Unpatched RainLoop Webmail Enables Theft of EmailsResearchers Have Identified a Cross-Site Scripting Vulnerability
Researchers have uncovered a code vulnerability in RainLoop, an open-source webmail client used by several organizations to exchange sensitive messages and files via email. Security researchers at SonarSource say that this vulnerability allows attackers to steal emails from the inboxes of victims.
As described by Simon Scannell, a vulnerability researcher at SonarSource, an attacker can exploit the code vulnerability simply by sending a malicious email to a victim that uses RainLoop as a mail client.
Uncovering the Vulnerability
"When the email is viewed by the victim, the attacker gains full control over the session of the victim and can steal any of their emails, including those that contain highly sensitive information such as passwords, documents, and password reset links," Scannell says.
The discovered code flaw is a Stored Cross Site-Scripting, or XSS, vulnerability tracked as CVE-2022-29360 and affects version v1.16.0 of RainLoop, which was released in May 2021.
A Stored XSS occurs when a malicious script is injected directly into a vulnerable web application.
At the time of writing, Scannell says that no official patch is available, and the vulnerability can be exploited in any RainLoop installation that runs with default configurations.
SonarSource says that it first contacted RainLoop about the flaw on Nov. 30, 2021, but it received no response. Subsequently, the researchers created a GitHub issue on Dec. 6, 2021, but they say that as yet there has been no response.
Finally, researchers contacted RainLoop on Jan. 1, 2022, via email and the GitHub issue, to inform it about the 90-day disclosure policy, but still there was no response from the vendor.
A spokesperson for RainLoop was not immediately available to comment.
Scannell says that RainLoop's back end is a PHP application, which acts as a proxy between a user and their mail server. "Similar to mail clients, such as Thunderbird, it enables a user to log into a mail server, fetch emails, view them, and send emails," he says.
"SonarSource researchers have sounded the alarm that the vulnerability is exploitable if a victim receives a malicious email. Now the call is out for defenders to adapt, innovate faster and thrive. Even though a patch doesn't exist today, the silver lining is that Sonar has developed a patch that will provide organizations with the necessary time to assess if RainLoop is a risk to them," Sam Curry, chief security officer at Cybereason, tells Information Security Media Group.
Since RainLoop is a web application, it renders incoming emails to HTML code, Scannell says. The application also needs to ensure that the rendered HTML code is validated and does not contain any unsafe links or malicious components.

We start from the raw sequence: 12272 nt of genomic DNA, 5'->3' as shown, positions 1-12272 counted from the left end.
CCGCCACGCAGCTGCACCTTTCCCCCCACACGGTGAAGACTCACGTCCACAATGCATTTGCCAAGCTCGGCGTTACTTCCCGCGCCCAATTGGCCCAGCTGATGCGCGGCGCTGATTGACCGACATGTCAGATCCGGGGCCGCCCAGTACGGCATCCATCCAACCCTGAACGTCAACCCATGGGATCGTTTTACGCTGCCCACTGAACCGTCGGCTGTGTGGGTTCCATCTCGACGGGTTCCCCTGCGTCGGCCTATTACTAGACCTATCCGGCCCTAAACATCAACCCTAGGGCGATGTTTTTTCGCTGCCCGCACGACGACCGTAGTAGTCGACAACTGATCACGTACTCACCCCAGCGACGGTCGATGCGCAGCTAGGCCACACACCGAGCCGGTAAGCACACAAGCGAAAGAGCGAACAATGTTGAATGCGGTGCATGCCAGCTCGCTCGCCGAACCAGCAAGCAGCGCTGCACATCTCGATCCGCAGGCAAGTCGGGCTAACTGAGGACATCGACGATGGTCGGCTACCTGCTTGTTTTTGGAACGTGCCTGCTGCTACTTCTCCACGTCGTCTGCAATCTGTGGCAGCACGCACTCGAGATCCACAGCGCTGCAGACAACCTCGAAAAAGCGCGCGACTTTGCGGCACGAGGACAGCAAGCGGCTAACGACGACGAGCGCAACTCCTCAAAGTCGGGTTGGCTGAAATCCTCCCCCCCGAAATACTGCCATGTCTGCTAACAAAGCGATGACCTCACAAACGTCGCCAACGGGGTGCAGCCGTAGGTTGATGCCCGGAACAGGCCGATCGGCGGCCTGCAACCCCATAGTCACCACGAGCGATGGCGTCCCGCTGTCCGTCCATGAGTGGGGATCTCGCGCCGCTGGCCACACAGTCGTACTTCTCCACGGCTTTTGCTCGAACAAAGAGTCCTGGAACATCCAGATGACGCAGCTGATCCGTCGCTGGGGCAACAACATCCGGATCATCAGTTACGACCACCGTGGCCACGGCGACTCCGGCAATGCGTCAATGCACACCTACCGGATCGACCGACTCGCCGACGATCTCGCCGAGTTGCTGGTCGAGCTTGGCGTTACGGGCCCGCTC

Scannell describes how RainLoop deploys the given flow to achieve this:
- Receive untrusted HTML code from the mail server.
- Create an instance of the built-in DOMDocument class in PHP, which parses HTML into a tree structure of HTML elements and their attributes.
- Depending on the configuration, allow or deny any dangerous contents in the tree structure.
- Convert a sanitized tree structure of the DOMDocument into HTML code.
"Intuitively, it makes sense to analyze the code that attempts to remove any dangerous HTML code [...] and find a weakness inside of that code to bypass the sanitizer. However, our experience has shown there are often logic bugs after the sanitization steps have been performed. From the security researcher's point of view, they are much easier to spot and are often overlooked by developers," Scannell says.
Researchers recommend that developers do not modify any data once it has been sanitized, as that could reverse the sanitization step.
Scannell also recommends working with a DOM tree object instead of operating on HTML text, which leaves much more room for mistakes.
Avishai Avivi, chief information security officer at cybersecurity firm SafeBreach, says that based on the available information, it seems that the RainLoop product is no longer actively maintained or supported.
Avivi says that highlights three issues for which the vendor is responsible: legacy code, technical debt and third-party risk management.
"While, arguably, RainLoop is offered as a free version, it probably did sell in the past. There is no explicit indication that the product is no longer maintained or supported. The responsible action by the RainLoop team would have been to indicate this so that users avoid downloading, installing and using a tool that is no longer maintained," Avivi says.
Many companies deal with legacy code and technical debt issues. Avivi says companies may have multiple reasons for not addressing the issue of old codes and products that have fallen out of support. But, he says that as a result, the problem tends to grow rather than to go away.
"This does have the potential to blow up when a vulnerability is found and there is no one left in the company that can address it," Avivi says.
He says that companies must consider the risk of leveraging software or code from open sources and must account for any critical dependencies on such code and address them in relevant business continuity considerations.